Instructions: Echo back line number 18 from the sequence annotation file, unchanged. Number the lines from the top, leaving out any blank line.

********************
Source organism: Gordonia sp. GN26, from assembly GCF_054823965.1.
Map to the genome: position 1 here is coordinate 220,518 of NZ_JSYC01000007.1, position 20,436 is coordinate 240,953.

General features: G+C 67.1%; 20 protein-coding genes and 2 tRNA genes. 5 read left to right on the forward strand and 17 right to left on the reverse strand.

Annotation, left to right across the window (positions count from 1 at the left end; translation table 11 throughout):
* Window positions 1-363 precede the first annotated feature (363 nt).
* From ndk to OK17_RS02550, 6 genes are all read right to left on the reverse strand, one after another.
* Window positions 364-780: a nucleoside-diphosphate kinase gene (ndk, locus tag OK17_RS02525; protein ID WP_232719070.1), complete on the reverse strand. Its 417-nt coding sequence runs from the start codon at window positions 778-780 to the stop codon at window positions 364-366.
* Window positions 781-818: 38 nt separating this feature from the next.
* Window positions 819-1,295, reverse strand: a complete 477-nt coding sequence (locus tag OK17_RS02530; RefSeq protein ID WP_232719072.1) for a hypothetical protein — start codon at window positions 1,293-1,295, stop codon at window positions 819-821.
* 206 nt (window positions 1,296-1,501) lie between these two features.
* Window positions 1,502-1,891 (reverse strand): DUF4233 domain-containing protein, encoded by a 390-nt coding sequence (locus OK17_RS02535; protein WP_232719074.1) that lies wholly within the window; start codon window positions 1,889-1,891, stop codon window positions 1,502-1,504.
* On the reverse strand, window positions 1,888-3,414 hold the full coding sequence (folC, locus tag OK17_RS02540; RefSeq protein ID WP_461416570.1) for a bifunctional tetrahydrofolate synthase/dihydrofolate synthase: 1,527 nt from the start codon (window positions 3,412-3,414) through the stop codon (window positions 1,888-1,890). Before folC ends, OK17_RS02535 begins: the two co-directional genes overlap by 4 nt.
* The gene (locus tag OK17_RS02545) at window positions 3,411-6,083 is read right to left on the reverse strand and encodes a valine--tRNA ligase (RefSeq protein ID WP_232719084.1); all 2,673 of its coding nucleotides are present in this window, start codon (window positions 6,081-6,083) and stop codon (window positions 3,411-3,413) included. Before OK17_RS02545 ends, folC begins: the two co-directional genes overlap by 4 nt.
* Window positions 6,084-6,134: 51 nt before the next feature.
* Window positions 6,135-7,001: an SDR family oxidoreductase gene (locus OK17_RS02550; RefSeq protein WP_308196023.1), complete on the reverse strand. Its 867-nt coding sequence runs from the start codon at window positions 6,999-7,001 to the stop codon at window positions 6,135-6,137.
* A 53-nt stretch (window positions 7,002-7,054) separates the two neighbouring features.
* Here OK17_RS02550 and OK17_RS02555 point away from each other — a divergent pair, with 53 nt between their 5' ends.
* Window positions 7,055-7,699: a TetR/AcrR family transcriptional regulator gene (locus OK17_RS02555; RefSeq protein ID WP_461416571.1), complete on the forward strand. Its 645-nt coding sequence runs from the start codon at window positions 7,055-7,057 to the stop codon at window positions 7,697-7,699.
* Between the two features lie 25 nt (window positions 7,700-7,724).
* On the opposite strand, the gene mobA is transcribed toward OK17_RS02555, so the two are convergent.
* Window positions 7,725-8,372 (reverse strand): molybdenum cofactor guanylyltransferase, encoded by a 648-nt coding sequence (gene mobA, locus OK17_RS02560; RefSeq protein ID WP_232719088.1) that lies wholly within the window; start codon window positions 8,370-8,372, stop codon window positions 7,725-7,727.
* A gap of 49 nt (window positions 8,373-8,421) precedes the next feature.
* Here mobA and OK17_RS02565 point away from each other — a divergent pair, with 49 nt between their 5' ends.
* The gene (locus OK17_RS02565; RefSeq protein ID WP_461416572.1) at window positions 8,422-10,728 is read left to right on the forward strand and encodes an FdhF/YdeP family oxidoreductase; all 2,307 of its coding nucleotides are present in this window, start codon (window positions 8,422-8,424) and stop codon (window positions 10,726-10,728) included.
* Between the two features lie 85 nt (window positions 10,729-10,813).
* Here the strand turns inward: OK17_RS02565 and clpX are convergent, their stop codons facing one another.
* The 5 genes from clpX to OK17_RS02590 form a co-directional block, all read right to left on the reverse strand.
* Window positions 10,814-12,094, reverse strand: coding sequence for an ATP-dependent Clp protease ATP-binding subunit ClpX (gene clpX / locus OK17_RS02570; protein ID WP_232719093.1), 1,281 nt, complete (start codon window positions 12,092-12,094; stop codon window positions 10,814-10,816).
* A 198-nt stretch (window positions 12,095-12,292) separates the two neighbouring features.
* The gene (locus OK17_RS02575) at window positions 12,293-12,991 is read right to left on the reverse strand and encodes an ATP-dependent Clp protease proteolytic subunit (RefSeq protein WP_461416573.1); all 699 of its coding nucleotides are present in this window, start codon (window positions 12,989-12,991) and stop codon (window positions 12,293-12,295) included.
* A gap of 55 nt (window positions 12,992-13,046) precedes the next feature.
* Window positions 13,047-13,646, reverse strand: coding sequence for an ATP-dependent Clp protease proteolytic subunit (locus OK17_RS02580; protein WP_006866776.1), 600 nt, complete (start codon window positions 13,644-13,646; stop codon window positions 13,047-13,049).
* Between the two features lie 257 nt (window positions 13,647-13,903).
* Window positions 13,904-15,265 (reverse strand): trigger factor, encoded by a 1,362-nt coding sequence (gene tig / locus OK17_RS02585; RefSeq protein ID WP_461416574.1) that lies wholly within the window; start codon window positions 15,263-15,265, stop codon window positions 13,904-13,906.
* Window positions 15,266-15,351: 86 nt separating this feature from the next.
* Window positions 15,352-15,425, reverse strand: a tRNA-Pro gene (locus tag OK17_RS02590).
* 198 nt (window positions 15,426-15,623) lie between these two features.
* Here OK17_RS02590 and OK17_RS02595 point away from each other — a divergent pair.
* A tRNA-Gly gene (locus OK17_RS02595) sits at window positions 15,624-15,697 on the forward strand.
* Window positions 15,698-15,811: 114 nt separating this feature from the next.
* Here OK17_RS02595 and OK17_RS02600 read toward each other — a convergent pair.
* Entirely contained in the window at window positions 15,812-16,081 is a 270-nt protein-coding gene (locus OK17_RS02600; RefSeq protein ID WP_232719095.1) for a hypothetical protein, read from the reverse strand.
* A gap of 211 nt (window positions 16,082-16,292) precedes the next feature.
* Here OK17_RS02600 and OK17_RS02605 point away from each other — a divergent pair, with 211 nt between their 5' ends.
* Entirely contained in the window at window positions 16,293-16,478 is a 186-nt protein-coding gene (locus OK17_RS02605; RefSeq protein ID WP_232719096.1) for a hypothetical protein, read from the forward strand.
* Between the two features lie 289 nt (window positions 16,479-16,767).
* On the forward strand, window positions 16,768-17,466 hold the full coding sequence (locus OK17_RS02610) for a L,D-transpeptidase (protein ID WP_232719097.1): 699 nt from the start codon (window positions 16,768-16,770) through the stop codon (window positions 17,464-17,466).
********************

* Window positions 7,055-7,699: a TetR/AcrR family transcriptional regulator gene (locus OK17_RS02555; RefSeq protein ID WP_461416571.1), complete on the forward strand. Its 645-nt coding sequence runs from the start codon at window positions 7,055-7,057 to the stop codon at window positions 7,697-7,699.